- The Justice Department has announced criminal charges against 36 defendants for fraudulent telemedicine, cardiovascular and cancer genetic testing and durable medical equipment schemes adding up to more than $1.2 billion.
- The enforcement action primarily targets laboratory owners and operators who paid illegal kickbacks and bribes in exchange for patient referrals from doctors working with fraudulent telemedicine and digital medical technology companies.
- Telemedicine schemes made up more than $1 billion of the targeted losses, regulators said on Wednesday.
Regulators are cracking down on rising fraud in the healthcare industry. Earlier this month, the federal government announced it brokered more than $5 billion in healthcare fraud judgments and settlements in 2021 — the largest amount ever in the history of the HHS and Department of Justice’s fraud and abuse enforcement program.
The new enforcement action targets defendants including a telemedicine executive, clinical laboratory management, DME companies, marketing organizations and doctors, regulators said.
Charges allege that the telemedicine companies arranged for doctors to order expensive genetic tests and DME regardless of whether they were needed, often without patient interaction or only a brief telephone call. In some cases, the test results or medical equipment weren’t even provided to patients.
Some of the defendants allegedly operated a telemarketing network that lured thousands of elderly and disabled patients into the scheme, deceiving them into agreeing to cardiovascular genetic testing, regulators said.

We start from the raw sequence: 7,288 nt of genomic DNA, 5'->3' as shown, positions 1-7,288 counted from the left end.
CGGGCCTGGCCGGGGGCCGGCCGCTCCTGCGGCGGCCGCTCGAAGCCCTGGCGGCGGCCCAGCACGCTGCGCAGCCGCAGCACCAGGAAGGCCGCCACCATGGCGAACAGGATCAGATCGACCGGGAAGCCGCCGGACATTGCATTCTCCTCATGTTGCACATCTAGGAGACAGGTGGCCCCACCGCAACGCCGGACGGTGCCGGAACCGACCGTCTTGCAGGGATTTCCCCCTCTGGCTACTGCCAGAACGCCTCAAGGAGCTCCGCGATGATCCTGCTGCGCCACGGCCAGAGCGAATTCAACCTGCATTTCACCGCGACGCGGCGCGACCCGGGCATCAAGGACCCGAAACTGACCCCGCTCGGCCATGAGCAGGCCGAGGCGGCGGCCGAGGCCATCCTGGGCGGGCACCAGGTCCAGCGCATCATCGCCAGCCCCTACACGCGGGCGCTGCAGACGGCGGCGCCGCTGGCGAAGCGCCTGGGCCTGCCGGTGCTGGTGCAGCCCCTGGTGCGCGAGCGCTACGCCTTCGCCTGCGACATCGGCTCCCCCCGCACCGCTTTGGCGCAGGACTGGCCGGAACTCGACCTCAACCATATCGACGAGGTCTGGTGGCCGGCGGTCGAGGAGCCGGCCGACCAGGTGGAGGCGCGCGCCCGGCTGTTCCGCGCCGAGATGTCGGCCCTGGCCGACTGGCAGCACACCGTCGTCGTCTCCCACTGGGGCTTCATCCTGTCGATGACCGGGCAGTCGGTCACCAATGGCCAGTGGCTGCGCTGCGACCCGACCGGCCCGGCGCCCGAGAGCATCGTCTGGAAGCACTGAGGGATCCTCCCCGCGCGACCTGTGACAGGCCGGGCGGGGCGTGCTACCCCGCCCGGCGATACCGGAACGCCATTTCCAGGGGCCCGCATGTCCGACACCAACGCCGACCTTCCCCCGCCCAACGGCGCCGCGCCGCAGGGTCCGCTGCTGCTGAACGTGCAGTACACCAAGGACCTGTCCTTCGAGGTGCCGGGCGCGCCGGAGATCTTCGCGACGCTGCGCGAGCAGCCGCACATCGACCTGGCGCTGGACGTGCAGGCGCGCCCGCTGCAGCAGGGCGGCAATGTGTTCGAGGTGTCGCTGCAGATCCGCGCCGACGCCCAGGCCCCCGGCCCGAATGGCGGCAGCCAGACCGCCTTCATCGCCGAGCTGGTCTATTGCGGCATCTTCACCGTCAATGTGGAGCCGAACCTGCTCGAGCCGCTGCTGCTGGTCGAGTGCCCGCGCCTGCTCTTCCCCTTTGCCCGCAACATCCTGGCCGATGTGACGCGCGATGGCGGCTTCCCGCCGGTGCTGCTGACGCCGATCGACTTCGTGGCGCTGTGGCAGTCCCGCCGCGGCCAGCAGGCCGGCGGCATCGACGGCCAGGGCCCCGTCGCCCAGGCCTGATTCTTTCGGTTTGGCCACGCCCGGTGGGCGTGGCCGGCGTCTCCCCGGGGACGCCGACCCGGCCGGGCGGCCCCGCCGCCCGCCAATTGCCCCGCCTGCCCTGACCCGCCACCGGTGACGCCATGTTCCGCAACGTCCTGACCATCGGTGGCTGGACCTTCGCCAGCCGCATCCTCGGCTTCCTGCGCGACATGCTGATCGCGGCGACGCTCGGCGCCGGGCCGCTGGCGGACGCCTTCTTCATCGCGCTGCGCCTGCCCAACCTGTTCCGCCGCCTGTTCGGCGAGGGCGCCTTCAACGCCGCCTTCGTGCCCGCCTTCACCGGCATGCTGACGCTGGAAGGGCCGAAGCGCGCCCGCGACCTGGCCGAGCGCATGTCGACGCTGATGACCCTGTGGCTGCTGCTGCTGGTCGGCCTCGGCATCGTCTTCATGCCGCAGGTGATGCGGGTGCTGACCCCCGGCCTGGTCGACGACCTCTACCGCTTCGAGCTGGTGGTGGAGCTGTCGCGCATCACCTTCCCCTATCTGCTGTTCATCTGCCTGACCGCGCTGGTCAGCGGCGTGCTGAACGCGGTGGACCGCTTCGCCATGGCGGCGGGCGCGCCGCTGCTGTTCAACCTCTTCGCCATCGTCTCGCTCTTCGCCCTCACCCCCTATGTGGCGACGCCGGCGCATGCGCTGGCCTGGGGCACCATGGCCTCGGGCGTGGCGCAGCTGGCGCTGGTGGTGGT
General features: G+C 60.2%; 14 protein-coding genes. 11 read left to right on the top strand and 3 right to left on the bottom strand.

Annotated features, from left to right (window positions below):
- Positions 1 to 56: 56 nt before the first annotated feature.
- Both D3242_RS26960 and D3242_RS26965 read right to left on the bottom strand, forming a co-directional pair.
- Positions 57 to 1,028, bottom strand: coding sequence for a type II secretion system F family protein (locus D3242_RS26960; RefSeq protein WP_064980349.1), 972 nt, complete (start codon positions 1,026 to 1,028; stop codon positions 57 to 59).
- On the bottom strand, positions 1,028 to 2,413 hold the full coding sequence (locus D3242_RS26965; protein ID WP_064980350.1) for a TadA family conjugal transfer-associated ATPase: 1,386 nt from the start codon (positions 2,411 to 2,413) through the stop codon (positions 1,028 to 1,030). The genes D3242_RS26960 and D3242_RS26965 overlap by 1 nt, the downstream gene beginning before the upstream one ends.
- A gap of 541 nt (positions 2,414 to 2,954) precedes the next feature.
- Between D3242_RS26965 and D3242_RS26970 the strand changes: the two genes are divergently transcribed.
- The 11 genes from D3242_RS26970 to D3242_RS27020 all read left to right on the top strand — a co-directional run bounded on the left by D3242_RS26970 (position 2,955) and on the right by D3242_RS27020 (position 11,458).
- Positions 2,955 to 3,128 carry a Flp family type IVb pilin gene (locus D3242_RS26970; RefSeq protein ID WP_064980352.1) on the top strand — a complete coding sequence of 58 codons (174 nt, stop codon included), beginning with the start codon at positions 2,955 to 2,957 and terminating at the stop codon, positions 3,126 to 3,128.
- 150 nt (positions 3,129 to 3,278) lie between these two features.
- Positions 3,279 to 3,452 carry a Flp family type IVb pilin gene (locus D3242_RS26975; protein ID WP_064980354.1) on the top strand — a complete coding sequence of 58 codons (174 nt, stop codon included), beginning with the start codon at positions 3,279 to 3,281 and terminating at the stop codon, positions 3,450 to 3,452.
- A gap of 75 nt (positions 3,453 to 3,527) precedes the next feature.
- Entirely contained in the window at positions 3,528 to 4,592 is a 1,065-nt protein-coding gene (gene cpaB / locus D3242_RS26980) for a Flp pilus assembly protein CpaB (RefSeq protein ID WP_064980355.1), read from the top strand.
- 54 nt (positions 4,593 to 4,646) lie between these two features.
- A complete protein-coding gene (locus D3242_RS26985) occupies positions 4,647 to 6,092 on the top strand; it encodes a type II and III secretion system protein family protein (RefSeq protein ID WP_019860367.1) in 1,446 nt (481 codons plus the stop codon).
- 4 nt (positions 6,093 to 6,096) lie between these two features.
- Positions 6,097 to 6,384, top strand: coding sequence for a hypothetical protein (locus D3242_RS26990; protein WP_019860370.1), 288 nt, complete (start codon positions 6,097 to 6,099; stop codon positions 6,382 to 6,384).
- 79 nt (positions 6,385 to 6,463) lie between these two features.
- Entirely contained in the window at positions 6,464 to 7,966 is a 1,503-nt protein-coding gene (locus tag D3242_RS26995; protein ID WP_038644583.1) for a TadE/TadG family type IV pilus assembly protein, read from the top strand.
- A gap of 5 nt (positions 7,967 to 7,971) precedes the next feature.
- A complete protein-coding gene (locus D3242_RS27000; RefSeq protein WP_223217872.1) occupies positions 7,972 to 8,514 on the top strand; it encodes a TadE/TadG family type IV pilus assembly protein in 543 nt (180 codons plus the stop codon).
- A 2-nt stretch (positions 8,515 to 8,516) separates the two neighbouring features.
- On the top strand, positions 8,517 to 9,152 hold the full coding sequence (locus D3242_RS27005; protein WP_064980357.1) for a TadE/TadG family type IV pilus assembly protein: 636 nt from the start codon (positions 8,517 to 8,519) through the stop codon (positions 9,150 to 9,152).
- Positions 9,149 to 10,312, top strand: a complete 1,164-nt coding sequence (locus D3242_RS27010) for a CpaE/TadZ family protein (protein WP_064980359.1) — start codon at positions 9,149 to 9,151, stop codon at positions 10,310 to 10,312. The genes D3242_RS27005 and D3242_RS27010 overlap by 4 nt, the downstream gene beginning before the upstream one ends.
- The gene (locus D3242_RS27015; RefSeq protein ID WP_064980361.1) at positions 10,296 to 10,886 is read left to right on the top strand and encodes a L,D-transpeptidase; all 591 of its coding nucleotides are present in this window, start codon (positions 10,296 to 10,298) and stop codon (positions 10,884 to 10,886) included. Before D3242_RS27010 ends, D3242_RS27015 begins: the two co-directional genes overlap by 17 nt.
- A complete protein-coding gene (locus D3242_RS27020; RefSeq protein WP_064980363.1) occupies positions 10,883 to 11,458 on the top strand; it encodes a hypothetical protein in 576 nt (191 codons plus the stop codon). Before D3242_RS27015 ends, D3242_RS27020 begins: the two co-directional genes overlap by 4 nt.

Cardiovascular genetic testing is not a method of diagnosing a cardiac condition, and isn’t approved by Medicare as a screening test for cardiovascular risk.
It’s some of the first U.S. prosecutions related to fraudulent cardiovascular genetic testing, the DOJ said, calling it a “burgeoning scheme.”
In one case, a clinical laboratory operator allegedly paid more than $16 million in kickbacks to marketers who then paid kickbacks to telemedicine companies and call centers in exchange for doctor’s orders. That defendant then submitted over $174 million in false claims to Medicare, and allegedly used the proceeds to purchase three real estate properties and luxury vehicles including a Tesla car and a yacht.
CMS’ oversight arm also took administrative action against 52 providers involved in the schemes.
The DOJ’s prior telemedicine enforcement actions have involved more than $8 billion in fraud.
Before today’s charges, the Health Care Fraud Strike Force, which began in South Florida in 2007 in response to rising fraud, has charged more than 5,000 defendants who collectively billed public and private insurers $24.7 billion, the DOJ said.
The HHS warned providers to be on the lookout for telehealth fraud schemes in a special fraud alert posted to its website Wednesday. Warning signs include telemedicine companies identifying specific patients for a provider, urging doctors to prescribe items or services without sufficient knowledge of a patient, or compensating providers based on the volume of items of services ordered, the HHS said.
Fraudulent providers could be held liable under the False Claims Act, federal anti-kickback laws and other criminal statutes, the alert says.